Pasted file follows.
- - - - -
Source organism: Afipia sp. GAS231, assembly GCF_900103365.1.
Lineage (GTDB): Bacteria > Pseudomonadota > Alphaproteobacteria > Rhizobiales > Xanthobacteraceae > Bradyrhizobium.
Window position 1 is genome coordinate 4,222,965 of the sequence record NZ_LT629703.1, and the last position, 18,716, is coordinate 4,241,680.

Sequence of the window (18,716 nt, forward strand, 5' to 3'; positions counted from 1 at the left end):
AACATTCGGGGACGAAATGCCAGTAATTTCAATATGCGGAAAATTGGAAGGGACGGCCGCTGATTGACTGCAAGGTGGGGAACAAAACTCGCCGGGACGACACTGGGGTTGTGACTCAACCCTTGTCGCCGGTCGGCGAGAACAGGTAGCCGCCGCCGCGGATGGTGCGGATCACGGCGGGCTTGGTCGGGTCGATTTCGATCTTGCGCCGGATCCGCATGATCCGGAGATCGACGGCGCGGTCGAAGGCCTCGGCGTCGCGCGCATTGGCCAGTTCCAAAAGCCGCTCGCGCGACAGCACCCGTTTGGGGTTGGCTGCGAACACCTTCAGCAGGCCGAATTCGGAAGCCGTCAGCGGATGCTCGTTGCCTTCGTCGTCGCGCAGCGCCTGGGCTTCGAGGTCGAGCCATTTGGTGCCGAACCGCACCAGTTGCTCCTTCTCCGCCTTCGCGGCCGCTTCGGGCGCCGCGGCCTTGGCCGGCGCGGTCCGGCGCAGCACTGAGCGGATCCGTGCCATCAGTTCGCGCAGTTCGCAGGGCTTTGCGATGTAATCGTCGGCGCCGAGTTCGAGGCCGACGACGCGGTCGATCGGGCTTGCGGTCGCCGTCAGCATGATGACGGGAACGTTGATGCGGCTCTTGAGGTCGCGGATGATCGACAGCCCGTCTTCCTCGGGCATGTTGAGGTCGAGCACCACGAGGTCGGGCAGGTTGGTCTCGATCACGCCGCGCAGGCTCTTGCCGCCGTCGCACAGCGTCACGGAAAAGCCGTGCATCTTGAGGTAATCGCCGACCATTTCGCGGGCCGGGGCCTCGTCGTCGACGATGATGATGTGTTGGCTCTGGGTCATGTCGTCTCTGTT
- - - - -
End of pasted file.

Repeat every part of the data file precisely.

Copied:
Source organism: Afipia sp. GAS231, assembly GCF_900103365.1.
Lineage (GTDB): Bacteria > Pseudomonadota > Alphaproteobacteria > Rhizobiales > Xanthobacteraceae > Bradyrhizobium.
Window position 1 is genome coordinate 4,222,965 of the sequence record NZ_LT629703.1, and the last position, 18,716, is coordinate 4,241,680.

Sequence of the window (18,716 nt, forward strand, 5' to 3'; positions counted from 1 at the left end):
AACATTCGGGGACGAAATGCCAGTAATTTCAATATGCGGAAAATTGGAAGGGACGGCCGCTGATTGACTGCAAGGTGGGGAACAAAACTCGCCGGGACGACACTGGGGTTGTGACTCAACCCTTGTCGCCGGTCGGCGAGAACAGGTAGCCGCCGCCGCGGATGGTGCGGATCACGGCGGGCTTGGTCGGGTCGATTTCGATCTTGCGCCGGATCCGCATGATCCGGAGATCGACGGCGCGGTCGAAGGCCTCGGCGTCGCGCGCATTGGCCAGTTCCAAAAGCCGCTCGCGCGACAGCACCCGTTTGGGGTTGGCTGCGAACACCTTCAGCAGGCCGAATTCGGAAGCCGTCAGCGGATGCTCGTTGCCTTCGTCGTCGCGCAGCGCCTGGGCTTCGAGGTCGAGCCATTTGGTGCCGAACCGCACCAGTTGCTCCTTCTCCGCCTTCGCGGCCGCTTCGGGCGCCGCGGCCTTGGCCGGCGCGGTCCGGCGCAGCACTGAGCGGATCCGTGCCATCAGTTCGCGCAGTTCGCAGGGCTTTGCGATGTAATCGTCGGCGCCGAGTTCGAGGCCGACGACGCGGTCGATCGGGCTTGCGGTCGCCGTCAGCATGATGACGGGAACGTTGATGCGGCTCTTGAGGTCGCGGATGATCGACAGCCCGTCTTCCTCGGGCATGTTGAGGTCGAGCACCACGAGGTCGGGCAGGTTGGTCTCGATCACGCCGCGCAGGCTCTTGCCGCCGTCGCACAGCGTCACGGAAAAGCCGTGCATCTTGAGGTAATCGCCGACCATTTCGCGGGCCGGGGCCTCGTCGTCGACGATGATGATGTGTTGGCTCTGGGTCATGTCGTCTCTGTT